THE development of advanced new nuclear reactors will create 40,000 jobs for people across England and support people from all sectors, not just nuclear.

Copeland is preparing to introduce new Rolls-Royce small modular reactors (SMRs) to the region, and a new company, Solway Community Power Company, was launched yesterday to push the project forward.

An event was held yesterday (November 10) to introduce the new company and explain how they will get the development of the reactors underway.

Trudy Harrison, Copeland MP, reiterated that Copeland is a 'centre of nuclear excellence' and that nuclear is 'the logical answer' to the challenges we face now.

Ms Harrison said: "The Government has now realised, that whatever the problem is, nuclear is the answer - and that the site adjacent to Sellafield will be home to that."

Ms Harrison continued: "I have been throughly disappointed that it has took this long to get here but we are now on the world stage for nuclear."

Alan Woods, strategy and business development director for Rolls Royce SMR, explained exactly what an SMR is.

He said: "Nuclear is the only reliable, 100 per cent dispatchable form of energy we have and unless we can make it commercially investable then it would not fullfill its potential in the world.

"We had to create a technology that was investable, deliverable, affordable and most importantly does what it says on the tin."

Mr Woods explained that an SMR is the size of around one-and-a-half football pitches but the end result should look attractive on the landscape and be almost 'iconic'.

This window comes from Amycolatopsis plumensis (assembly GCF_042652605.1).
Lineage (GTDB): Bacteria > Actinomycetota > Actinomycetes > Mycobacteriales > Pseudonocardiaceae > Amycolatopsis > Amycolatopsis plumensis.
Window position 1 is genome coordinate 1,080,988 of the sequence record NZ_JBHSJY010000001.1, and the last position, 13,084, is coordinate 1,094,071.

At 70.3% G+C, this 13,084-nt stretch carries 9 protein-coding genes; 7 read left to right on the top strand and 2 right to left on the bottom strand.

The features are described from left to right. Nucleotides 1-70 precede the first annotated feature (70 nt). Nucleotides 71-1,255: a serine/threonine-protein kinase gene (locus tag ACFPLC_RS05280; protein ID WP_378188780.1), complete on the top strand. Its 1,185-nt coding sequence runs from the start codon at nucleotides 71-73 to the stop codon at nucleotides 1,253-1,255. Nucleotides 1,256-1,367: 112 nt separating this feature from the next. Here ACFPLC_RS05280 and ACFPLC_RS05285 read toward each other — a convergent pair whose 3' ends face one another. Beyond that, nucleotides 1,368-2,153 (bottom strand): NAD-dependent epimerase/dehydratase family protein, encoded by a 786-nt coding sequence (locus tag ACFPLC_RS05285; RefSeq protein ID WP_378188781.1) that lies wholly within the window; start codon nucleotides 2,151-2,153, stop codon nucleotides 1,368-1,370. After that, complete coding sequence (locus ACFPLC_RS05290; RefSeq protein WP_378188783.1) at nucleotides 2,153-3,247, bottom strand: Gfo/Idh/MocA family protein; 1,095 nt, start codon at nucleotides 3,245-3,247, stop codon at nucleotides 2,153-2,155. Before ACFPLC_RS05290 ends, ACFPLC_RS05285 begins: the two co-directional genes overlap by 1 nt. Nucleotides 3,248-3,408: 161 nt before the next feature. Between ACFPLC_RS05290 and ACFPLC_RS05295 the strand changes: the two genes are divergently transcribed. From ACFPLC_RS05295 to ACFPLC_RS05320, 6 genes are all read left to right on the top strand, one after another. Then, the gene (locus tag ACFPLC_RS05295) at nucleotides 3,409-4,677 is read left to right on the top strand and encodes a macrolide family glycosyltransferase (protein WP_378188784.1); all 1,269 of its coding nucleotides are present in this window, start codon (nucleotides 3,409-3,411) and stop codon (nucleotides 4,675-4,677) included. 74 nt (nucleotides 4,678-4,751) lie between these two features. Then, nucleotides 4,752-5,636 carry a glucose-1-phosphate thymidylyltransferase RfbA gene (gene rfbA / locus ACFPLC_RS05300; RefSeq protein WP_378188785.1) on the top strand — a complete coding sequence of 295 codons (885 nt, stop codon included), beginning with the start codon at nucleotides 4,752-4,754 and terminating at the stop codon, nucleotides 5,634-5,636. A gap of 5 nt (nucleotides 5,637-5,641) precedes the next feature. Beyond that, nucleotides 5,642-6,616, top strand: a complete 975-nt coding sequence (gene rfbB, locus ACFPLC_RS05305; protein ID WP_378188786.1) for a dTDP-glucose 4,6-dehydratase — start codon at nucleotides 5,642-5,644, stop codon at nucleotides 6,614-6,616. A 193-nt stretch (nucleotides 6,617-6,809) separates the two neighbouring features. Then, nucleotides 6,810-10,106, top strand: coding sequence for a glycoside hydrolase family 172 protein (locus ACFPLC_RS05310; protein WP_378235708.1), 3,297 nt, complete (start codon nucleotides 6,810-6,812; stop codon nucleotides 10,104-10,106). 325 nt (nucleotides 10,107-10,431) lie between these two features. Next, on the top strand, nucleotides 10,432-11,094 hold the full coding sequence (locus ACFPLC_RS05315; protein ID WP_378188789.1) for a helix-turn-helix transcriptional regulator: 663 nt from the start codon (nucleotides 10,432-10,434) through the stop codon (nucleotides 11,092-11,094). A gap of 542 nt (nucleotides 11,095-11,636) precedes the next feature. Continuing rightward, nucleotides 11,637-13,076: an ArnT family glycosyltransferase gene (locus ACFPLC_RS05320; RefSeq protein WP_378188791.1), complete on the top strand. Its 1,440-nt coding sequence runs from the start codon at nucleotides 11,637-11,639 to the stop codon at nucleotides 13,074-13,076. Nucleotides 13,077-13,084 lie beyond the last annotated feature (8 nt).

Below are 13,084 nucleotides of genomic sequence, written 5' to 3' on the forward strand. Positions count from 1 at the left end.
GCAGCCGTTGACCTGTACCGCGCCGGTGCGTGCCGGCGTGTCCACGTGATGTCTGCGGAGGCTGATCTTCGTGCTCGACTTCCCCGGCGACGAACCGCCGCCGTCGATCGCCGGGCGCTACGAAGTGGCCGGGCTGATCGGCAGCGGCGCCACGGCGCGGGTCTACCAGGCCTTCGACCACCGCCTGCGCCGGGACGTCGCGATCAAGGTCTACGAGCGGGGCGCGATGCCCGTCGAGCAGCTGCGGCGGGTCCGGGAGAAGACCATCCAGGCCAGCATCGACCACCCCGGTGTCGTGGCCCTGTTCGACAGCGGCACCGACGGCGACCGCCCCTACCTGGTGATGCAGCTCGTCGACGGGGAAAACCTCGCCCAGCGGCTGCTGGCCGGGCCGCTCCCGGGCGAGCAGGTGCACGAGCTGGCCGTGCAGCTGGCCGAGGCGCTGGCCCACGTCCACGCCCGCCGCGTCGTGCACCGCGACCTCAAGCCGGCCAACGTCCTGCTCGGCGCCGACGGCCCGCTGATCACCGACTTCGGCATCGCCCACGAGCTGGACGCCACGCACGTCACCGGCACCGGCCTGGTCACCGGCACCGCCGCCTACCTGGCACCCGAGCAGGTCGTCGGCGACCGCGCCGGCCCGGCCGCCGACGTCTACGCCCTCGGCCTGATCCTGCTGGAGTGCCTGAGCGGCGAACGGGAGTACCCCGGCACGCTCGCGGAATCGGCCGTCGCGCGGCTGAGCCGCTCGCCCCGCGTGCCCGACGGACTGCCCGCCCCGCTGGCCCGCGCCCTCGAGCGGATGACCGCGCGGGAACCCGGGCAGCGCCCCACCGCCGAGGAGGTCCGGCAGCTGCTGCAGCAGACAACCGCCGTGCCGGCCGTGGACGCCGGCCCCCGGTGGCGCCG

In Cumbria: his is what the reactors may look like in our areahis is what the reactors may look like in our area (Image: Newsquest)

Solway Community Power Company was launched at the event; it was deemed that the company had to be 'lean, agile and flexible to deliver'.

Paul Foster, the former chief executive of Sellafield Ltd and now chairman of Solway spoke about what the SMRs will do to the community.

He said: "The SMRs will create 40,000 jobs, not just in nuclear but in other sectors. STEM is great but there are other jobs such as admin."

He said that nuclear is a means to an end, and the end will be the 'benefits to the community'.

Mr Foster continued: "We have gave you the what and why but the how still needs to be discussed."

Whilst the deadline for the final product may take up to 10 years, the company said that things are already happening and by the new year, 'site permissioning' should begin.

The panel then discussed the question about young people entering the industry. Sellafield has a real focus on young people, especially those who do not wish to take a standardised university route, and the group discussed how they will ensure that this will continue.

Mr Woods said: "Our focus is on the entirety of that skills agenda which has to be paramount and it actually starts in schools.

"We will start at primary schools by reaching out and educating people on nuclear in the hope that they will then come in as apprenticeships or in some other form."

Mr Foster said: "There is no reason why we shouldn't have a campus here to attract people in to study here that then creates job for people to maintain the campus and also brings students into an area which promotes cafe culture and bars; everything picks up from there."

Ms Harrison said: "There is a committment that by 2030, 40 per cent of jobs in the nuclear industry should be held by women and I thought that was absolutely brilliant.

"Me and my husband have never passed an aptitude test and I think that is a real barrier to too many people who would have otherwise done damn good of a job but the processes means that we have lost a number of talented people."

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